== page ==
In search of growth
Leaders will not be surprised that employee disengagement is one of the most persistent problems to affect the modern workforce. Employees who are disengaged become prime candidates for people turnover and more likely than not you will see these employees leave your office. There are two reasons that they may leave, because they are dissatisfied or because they are asked to leave due to poor performance, however, the result is the same: high turnover, low morale and little or no innovation.
It is easy to dismiss this sense of disengagement as inevitable but it does not have to be, and as leaders, we should want more for our employees, as they are likely to want more for themselves.
Everyone is on a learning curve. At the low end, an employee is inexperienced, with each problem that is presented resulting in an intense challenge with high learning potential. Once they gain confidence and experience, the employee reaches the middle of the curve, where they are highly motivated and productive. Unfortunately for leaders, this does not last forever and eventually the employee will achieve mastery of their work which could result in boredom and stagnation. An individual either chooses to jump onto a new learning curve with new challenges (perhaps a new job) or they are forced to make that jump. As leaders perhaps it is the most important part of our role that we look out for our employees reaching this part of their learning curve and supporting them to stay with us rather than jump. Next week we will be looking at how this can be done.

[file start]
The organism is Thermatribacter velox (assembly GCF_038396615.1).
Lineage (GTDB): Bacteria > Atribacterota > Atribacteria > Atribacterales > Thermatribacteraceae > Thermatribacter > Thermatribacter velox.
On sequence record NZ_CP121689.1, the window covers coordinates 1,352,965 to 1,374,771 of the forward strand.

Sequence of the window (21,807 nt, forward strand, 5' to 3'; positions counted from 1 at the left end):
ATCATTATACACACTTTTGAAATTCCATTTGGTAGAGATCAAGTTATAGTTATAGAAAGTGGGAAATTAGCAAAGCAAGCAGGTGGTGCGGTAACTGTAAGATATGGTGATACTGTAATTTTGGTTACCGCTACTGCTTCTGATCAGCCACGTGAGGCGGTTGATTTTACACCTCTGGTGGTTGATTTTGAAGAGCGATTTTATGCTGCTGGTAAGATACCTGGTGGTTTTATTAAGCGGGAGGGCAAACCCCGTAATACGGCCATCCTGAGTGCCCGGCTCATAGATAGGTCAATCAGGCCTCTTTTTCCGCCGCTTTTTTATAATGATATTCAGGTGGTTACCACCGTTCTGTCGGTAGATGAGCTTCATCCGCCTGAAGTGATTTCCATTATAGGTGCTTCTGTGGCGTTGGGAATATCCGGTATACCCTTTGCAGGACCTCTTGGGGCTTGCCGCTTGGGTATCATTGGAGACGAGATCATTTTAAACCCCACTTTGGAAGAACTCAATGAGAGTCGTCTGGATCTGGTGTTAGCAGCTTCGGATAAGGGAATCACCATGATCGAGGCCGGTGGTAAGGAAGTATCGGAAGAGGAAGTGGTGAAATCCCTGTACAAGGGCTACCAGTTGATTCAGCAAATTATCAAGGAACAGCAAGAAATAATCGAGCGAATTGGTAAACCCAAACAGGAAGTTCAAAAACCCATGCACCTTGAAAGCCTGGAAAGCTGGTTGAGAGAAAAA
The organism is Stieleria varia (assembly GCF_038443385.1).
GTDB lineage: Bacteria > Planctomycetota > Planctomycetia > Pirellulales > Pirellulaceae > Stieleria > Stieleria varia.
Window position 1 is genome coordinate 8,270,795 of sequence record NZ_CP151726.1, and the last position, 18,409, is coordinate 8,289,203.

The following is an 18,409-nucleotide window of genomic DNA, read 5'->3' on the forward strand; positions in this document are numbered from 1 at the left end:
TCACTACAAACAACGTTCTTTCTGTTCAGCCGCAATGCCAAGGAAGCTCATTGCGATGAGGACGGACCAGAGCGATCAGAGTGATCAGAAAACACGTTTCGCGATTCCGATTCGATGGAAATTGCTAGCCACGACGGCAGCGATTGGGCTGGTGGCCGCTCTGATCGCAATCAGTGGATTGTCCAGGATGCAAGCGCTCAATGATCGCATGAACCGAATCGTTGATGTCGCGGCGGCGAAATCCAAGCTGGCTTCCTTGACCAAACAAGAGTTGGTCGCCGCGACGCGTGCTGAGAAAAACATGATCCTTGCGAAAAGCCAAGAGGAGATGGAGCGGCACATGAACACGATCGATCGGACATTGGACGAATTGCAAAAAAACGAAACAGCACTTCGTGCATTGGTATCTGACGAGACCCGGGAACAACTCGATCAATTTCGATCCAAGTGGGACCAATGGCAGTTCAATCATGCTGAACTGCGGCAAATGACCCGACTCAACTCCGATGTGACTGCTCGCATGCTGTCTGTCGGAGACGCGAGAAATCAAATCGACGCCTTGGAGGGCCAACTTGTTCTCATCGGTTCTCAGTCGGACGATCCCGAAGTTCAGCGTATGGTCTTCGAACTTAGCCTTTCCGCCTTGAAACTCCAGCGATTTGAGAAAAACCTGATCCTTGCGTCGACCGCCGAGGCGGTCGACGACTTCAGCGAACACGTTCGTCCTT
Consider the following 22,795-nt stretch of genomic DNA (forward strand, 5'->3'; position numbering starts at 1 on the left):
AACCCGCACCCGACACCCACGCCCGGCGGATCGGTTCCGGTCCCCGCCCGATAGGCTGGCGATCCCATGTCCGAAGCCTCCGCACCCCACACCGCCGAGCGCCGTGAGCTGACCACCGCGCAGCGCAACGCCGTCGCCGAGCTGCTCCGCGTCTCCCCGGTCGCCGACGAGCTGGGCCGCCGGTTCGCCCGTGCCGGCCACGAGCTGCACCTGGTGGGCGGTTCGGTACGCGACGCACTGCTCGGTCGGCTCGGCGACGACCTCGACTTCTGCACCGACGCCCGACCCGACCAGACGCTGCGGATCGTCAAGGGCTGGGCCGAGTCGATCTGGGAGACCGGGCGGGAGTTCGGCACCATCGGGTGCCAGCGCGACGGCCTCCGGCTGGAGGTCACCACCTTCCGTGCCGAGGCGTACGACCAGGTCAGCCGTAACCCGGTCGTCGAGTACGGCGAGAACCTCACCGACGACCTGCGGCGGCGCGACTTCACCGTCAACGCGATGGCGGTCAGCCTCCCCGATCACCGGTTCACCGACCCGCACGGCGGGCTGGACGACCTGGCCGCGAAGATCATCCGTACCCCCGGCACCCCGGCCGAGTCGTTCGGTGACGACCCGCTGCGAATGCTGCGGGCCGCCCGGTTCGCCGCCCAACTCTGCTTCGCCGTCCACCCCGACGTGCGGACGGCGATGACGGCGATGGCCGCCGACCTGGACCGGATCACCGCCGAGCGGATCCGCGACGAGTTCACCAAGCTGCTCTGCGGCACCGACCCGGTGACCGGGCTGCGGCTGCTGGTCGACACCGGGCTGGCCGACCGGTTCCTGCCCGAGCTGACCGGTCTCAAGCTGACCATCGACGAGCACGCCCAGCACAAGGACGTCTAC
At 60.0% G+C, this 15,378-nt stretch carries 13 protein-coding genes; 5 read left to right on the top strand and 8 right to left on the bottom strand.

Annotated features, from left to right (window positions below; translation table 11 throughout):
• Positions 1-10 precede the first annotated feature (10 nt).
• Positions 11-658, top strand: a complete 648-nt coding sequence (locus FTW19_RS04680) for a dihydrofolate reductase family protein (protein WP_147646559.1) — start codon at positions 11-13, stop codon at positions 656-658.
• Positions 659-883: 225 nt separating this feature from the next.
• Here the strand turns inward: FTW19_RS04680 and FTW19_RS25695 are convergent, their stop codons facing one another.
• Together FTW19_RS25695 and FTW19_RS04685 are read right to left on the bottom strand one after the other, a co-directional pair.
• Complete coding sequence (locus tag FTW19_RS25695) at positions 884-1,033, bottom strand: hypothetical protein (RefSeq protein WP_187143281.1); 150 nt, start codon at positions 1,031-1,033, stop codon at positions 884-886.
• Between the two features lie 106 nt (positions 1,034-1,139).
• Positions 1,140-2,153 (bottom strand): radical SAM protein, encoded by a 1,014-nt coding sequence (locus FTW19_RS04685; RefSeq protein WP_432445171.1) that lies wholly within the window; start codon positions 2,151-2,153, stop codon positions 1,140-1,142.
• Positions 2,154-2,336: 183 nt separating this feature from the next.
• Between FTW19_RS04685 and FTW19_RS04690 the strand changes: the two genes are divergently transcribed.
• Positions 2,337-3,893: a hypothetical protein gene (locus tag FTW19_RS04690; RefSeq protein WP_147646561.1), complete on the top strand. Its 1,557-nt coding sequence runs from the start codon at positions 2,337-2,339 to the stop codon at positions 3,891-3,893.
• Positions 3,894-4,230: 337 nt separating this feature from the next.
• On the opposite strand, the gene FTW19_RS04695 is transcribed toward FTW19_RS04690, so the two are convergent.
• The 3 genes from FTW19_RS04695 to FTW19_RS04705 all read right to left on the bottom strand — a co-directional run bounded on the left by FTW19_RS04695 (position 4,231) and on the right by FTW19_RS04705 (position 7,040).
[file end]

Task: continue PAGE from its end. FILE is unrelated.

Check out Whitney Johnson, author of ‘Build an A-Team’ for more information